Afghan President Ghani: US troop withdrawal to blame for the rise of the Taliban

Afghan President Ghani: US troop withdrawal to blame for the rise of the Taliban

The Taliban have been getting stronger in Afghanistan for weeks. According to President Ghani, the withdrawn US troops are also to blame. But the country has a plan to fight terrorism.

Afghan President Ashraf Ghani has blamed the rapid withdrawal of US troops for the deteriorating security situation in the country. “The reason for our current situation is that the decision was taken abruptly,” he said in parliament on Monday. He warned Washington that the withdrawal would have “consequences”.

Since the start of the withdrawal of international troops from Afghanistan, the radical Islamic Taliban have conquered large parts of the country. After conquering large rural areas of Afghanistan, the Taliban are moving ever closer to important provincial capitals. On Monday night, the militia attacked at least three provincial capitals: Laschkar Gah, Kandahar and Herat. There had already been heavy fighting there over the weekend, from which thousands of civilians fled.

Fought over several cities

In Laschkar Gah, capital of Helmand province, the Taliban attacked the city center and the prison at the same time. “The Afghan armed forces have repulsed the attacks on the ground and from the air,” said the military in Helmand. The government has announced it will send hundreds of commandos to the area.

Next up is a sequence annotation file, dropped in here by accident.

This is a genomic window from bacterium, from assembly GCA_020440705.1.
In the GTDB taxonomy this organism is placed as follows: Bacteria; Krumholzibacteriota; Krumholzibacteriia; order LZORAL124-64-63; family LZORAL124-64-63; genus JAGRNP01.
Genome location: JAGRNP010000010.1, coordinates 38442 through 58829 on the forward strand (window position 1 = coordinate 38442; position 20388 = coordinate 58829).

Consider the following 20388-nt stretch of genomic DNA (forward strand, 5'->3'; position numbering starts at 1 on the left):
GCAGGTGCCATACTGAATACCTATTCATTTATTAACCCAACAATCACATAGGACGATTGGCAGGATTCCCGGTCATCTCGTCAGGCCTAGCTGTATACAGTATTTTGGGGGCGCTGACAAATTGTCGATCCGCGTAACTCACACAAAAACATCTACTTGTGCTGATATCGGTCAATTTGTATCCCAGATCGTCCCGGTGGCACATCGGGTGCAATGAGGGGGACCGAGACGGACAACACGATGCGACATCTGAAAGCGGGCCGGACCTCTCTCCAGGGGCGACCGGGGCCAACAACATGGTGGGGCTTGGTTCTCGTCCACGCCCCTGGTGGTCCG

Fierce fighting also broke out again on Monday in some districts of Kandahar province and in the outskirts of the provincial capital of the same name. On Sunday, the insurgents had already fired rockets at the strategically important Kandahar airport.

The fighting also continued in the western Afghan province of Herat. “The threat in these three provinces is great, but we are determined to repel their attacks,” said Afghan security forces spokesman Adschmal Omar Shinwari to journalists on Sunday.

Plan drawn up against the Taliban

According to Ghani, the Afghan authorities have drawn up a six-month plan to fight the Taliban. The president acknowledged, however, that the insurgents are no longer a “dispersed and inexperienced movement”. “We are dealing with an organized command and an organized leadership backed by an unholy coalition of international terrorism and its supporters.”

According to experts, the capture of one of the major urban centers of Afghanistan by the Taliban would change the dynamics of the conflict in favor of the Islamists. Observers fear that after the complete withdrawal of NATO troops, the Taliban could regain control of Afghanistan.

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Killian Jones

Author: Killian Jones
Graduated From Princeton University.He has been at the USTV since 2017.
Function: Chief-Editor

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